Stephen Jareckie


We are saddened to announce the passing of our friend and colleague, Stephen Jareckie, 1929-2021. He was a giant in the world of photography and will be greatly missed.

Read more about Mr. Jareckie

Stephen Barlow Jareckie, 92, Consulting Curator for Photography at the Fitchburg Art Museum, died on September 25, 2021.

Mr. Jareckie is best known as an important and pioneering museum curator and historian of photography. He was among the first dedicated curators of photography in the United States, and along with a handful of others helped to legitimize photography as a fine art suitable for serious study, and for inclusion in museum exhibitions and collections. His career began in the early 1950s at the Munson-Williams-Proctor Institute in Utica, New York.

After completing his graduate work at Syracuse University, he then became registrar at the Worcester Art Museum (WAM) and was soon appointed Associate Curator of Photography. During his thirty years at WAM, he organized many noteworthy exhibitions, and significantly expanded the museum’s collection of photography with acquisitions of work by historical figures like William Henry Fox Talbot, Julia Margaret Cameron, and Eugène Atget, as well as then-emerging contemporary photographers including Diane Arbus, Robert Frank, Dorothea Lange, Duane Michals, Cindy Sherman, Robert Heinecken, and Garry Winogrand. Stephen was also an authority on German photography, becoming one of the first curators in the country to aggressively acquire work by now canonical names like Ilse Bing, August Sander, Albert Renger-Patzsch, Hugo Erfurth, and Thomas Ruff. In recognition of his international renown in that aspect of photographic history, WAM acquired a monumental nine-part work by contemporary artists Bernd and Hilla Becher in Stephen’s honor.

WAM’s Stoddard Associate Curator of Prints, Drawings, and Photographs, Nancy Burns, says that “it remains an honor to continue to benefit from the extraordinary collection Stephen built over his thirty years. As extraordinary as he was as a curator, he was even more generous as a colleague. He was a trailblazer in the field, the basis for the Worcester Art Museum’s photography collection, and a wonderful resource for stories of any kind.”

And WAM’s Director Emeritus Jim Welu, who worked closely with Mr. Jareckie, notes that “Steve was a wonderful colleague who during his many years at the Worcester Art Museum contributed immeasurably to the Museum’s pioneering role in the recognition of photography as a legitimate art form.  As both registrar and curator, Steve was also an invaluable resource on the Museum’s history, which he loved to share and of which he will always be an important part.”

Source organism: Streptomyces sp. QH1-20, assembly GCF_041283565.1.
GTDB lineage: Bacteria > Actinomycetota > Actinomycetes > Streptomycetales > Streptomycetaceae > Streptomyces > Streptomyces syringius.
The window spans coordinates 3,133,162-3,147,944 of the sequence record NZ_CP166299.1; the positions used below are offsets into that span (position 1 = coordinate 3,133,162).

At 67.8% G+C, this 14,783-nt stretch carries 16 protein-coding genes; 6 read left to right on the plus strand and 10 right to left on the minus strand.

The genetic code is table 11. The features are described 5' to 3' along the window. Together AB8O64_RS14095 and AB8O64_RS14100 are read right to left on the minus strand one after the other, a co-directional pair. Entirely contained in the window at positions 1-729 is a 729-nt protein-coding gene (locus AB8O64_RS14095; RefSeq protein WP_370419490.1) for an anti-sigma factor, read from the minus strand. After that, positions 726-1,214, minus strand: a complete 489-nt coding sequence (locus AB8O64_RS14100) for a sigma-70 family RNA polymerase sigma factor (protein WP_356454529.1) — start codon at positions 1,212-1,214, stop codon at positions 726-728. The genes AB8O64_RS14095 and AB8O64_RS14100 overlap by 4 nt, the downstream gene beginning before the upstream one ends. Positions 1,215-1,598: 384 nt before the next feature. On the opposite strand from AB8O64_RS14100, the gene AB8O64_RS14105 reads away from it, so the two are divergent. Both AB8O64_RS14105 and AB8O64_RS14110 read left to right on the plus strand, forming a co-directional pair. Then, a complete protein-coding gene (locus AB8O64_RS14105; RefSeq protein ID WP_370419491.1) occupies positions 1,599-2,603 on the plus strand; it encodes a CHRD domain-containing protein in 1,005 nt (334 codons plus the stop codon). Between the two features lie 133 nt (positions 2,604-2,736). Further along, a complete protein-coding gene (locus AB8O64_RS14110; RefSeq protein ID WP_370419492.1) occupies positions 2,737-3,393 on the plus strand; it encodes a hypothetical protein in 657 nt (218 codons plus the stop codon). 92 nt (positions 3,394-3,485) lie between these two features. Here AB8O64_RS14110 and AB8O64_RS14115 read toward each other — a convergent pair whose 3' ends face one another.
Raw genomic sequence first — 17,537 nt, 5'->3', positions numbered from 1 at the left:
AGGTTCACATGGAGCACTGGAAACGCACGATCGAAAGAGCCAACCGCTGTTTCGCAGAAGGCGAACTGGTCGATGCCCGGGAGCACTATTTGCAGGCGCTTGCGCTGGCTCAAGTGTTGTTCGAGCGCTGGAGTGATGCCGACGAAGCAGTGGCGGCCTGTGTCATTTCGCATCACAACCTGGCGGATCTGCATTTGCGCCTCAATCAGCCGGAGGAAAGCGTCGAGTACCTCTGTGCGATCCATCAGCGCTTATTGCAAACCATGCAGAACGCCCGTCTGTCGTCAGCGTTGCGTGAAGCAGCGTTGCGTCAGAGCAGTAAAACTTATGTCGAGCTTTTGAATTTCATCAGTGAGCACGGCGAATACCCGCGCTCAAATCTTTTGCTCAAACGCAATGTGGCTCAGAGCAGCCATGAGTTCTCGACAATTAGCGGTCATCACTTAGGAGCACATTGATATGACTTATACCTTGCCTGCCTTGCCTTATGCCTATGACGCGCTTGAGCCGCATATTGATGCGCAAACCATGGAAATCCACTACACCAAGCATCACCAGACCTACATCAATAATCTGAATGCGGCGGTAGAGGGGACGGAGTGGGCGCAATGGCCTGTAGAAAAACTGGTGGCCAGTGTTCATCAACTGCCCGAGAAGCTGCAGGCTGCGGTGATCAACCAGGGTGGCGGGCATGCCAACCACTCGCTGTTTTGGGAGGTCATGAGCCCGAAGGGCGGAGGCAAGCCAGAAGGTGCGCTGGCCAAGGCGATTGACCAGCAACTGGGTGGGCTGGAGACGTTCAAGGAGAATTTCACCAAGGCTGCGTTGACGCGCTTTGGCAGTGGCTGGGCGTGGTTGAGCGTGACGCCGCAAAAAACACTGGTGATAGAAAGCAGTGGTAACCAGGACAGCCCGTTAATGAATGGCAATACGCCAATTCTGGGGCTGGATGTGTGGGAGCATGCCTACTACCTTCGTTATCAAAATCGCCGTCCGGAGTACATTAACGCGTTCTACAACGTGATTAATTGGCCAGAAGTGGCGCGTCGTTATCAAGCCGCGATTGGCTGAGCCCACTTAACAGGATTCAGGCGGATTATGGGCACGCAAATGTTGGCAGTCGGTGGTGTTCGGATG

Shortly after his retirement from WAM in 1991, Mr. Jareckie became the Consulting Curator for Photography at the Fitchburg Art Museum (FAM), in Fitchburg Massachusetts. At FAM, Stephen organized numerous exhibitions of photography, and worked aggressively to expand the museum’s collection. His work resulted in the acquisitions of several important private collections, including those of Jude Peterson, Dr. Anthony Terrana, and Linda Fisher. He was also responsible for acquiring multiple photographs by some of the most important figures in the history of photography including Ansel Adams, Alfred Stieglitz, Aaron Siskind, Jules Aarons, and Thomas Eakins. His last project at FAM was a collaborative effort with FAM’s Consulting Curator for African, Oceanic, and Native American Arts, Jean Borgatti, to build a collection of 21st Century African Photography.

Former FAM Director Peter Timms, who invited Stephen to FAM, says that “Stephen was a quiet expert regarded among the best of the profession.  His gentle force created two distinguished collections.”

Current FAM Director Nick Capasso adds: “Stephen was a giant in his field. He significantly advanced the medium of photography, and was always generous with his time, intellect, and experience. Stephen was dedicated to mentoring many curators, collection managers, educators, fellows, and interns – and directors – over the years. He loved interacting with his younger colleagues, and he took great pride in their work.”

Mr. Jareckie was born in Orange, New Jersey, to his parents Eugene Albert Jareckie and Doris Condit (Brittin) Jareckie, residents of Madison, NJ. Stephen was a graduate of Madison High School, and a member of the Class of 1951 at Lehigh University. He proudly served in the U.S. Army during the Korean War.

Mr. Jareckie is predeceased by his elder sister and brother, Doris Olga Jareckie Honig, and David Spellman Jareckie. He is survived by his wife, Gretchen Kinman Fillmore Jareckie, whom he married in 1959; his nephews David Stephen Jareckie and Daniel Martin Honig; and his nieces Ellen Caraway Jareckie, Ann Brittin Jareckie, Wren Barlow Jareckie Sugarman, and Kate Britten Shaw.

A memorial service will be held on Tuesday, October 5 at 11 am at the First Congregational Church of Holden, 1180 Main Street, Holden, MA.

A celebration of Mr. Jareckie’s life and legacy will be held on a date to be announced at the Fitchburg Art Museum.

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185 Elm Street, Fitchburg, MA 01420
Phone 978.345.4207


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